GALLERIES: COLORADO'S WORST WILDFIRES
FORT COLLINS, Colo. (CBS4) – The evacuation order for 65 homes near the Hewlett Fire was lifted Thursday evening.
At one point on Thursday 80 homes were placed on a mandatory evacuation order because of the 7,300-acre Hewlett Fire in northern Colorado.
The Larimer County Sheriff’s Office lifted the evacuation order from Bonner Springs Ranch Road to 287 and South. Those residents are welcome to return home but are urged to stay alert and ready to leave if needed.
Evacuations ordered Thursday afternoon for Highway 14 from mile marker 107 to 117 remained in effect Thursday evening. Larimer County Sheriff’s deputies went from door to door alerting residents of the mandatory evacuation order.
“They said if you live up near Bonner Peak to get your butt, get up there and start getting your stuff out,” said evacuee Terace Trodt. “I’m just scared to lose everything and just want to get everything out of there.”
An additional 15 homes were included in another evacuation area from Greyrock Trail Head to North Poudre Diversion Dam, approximate mile markers 113 to 115. Deputies also went door to door in that area.
Highway 14 remains closed.
“We had about a day to get everything ready so just family mementos and everything else can be replaced. We’re just glad everyone is safe. Looks like everything’s going to be okay. We’re just going to trust in God with that,” said evacuee Mary Caraway.
An evacuation center is being established at Cache La Poudre Middle School, 3515 West County Road 54G in Laporte. Those residents with large animals are asked to take them to The Ranch off Interstate 25.
“I took three before and I got my fourth one, so I’m feeling better. I didn’t want to leave him back there alone, you know,” said evacuee Cindy Adam when talking about moving her horses away from the fire.
An evacuation center was being set up at Cache La Poudre Middle School on 3515 West County Road 54G in Laporte.
Watch the complete 3:30 p.m. news conference with Larimer County officials about the evacuation order and the current status of the firefight.
Infrared mapping of the fire overnight showed the blaze has consumed about 5,090 acres but officials confirmed it grew to 7,300 acres by 6:30 p.m. Thursday.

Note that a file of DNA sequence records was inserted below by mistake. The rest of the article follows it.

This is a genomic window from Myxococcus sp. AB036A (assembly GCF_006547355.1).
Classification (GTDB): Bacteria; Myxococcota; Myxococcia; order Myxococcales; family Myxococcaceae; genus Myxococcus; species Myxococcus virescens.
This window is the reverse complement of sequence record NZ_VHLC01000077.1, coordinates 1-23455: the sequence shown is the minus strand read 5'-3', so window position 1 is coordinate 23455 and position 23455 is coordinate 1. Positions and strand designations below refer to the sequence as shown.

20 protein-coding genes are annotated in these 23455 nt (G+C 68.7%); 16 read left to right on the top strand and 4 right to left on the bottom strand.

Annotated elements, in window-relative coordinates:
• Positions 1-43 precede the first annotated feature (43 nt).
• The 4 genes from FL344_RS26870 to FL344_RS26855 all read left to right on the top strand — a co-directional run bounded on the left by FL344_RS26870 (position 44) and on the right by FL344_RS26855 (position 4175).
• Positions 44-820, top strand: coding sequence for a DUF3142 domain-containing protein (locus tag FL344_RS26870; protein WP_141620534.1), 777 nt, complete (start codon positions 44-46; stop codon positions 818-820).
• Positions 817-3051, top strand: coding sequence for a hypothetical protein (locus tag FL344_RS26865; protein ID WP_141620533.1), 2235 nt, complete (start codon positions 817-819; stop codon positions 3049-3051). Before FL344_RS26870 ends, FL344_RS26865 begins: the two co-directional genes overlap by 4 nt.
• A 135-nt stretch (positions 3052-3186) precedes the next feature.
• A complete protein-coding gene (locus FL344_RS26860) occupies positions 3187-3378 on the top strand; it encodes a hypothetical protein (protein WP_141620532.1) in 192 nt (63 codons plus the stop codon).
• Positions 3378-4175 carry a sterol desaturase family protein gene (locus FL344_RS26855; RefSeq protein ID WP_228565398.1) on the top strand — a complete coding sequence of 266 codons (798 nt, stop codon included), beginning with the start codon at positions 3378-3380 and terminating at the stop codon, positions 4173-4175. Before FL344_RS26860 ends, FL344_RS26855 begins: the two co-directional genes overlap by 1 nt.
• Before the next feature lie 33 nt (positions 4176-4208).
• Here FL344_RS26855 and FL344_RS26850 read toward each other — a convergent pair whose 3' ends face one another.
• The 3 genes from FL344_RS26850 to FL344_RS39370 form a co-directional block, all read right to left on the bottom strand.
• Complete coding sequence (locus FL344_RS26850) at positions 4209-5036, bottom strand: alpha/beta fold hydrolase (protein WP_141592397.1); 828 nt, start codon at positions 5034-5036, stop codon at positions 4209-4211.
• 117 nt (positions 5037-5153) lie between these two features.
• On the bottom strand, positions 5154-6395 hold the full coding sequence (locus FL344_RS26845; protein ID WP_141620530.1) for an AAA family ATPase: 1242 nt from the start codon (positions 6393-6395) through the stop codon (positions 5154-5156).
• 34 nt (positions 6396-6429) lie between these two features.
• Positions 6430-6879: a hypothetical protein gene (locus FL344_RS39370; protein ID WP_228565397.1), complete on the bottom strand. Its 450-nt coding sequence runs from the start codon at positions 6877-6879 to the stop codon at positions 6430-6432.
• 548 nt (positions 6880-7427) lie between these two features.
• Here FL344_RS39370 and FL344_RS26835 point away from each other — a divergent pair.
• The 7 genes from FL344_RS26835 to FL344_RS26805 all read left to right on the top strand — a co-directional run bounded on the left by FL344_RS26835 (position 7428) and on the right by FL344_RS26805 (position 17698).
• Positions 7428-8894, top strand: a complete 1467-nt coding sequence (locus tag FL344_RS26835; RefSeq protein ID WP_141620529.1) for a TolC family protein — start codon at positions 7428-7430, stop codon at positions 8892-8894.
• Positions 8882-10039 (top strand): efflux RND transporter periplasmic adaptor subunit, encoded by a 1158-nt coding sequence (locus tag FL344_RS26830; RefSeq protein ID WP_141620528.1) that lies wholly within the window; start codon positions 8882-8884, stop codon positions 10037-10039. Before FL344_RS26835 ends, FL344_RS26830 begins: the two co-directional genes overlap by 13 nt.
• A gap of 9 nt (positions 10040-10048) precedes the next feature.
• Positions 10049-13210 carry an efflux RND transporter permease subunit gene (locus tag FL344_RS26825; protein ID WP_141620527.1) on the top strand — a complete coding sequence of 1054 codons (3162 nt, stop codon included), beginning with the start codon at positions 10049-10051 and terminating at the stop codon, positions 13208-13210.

It is still only about 5 percent contained. Steep, rocky terrain and lack of roads in the area are hampering firefighting efforts. Some 400 firefighters have been dispatched to the fire.
Fire growth was predominately on the north and east sides of the fire on Wednesday and overnight. The fire produced 1-2 foot flame lengths with rapid uphill runs, short range spotting and short crown runs.
“I just want everybody safe. I don’t want to see any of these homes lost,” said Trodt.
All of the smoke pouring from the fire has prompted the Colorado health department to issue a smoke advisory for the Poudre Canyon from Hewlett Gulch east to Laporte and Fort Collins.
The department says that if visibility is less than five miles it’s unhealthy and you should stay inside. The advisory will be in effect through noon on Friday.
Also, public school students in Fort Collins have been told to stay inside and avoid outdoor activities after an air quality warning was issued because of the fire.
The Colorado health department said Thursday older adults and children should limit prolonged exposure.
Before Thursday’s order, homeowners had been taking the pre-evacuation warnings very seriously. Poudre Park resident Maureen McFarland was packing up just in case on Wednesday.
“I’ve got pictures and some clothes and food for the dogs and the cats,” McFarland told CBS4. “Beyond that you just kind of shut down. You can’t take everything from your home. You can only grab the jewelry and the stuff that I feel is important.”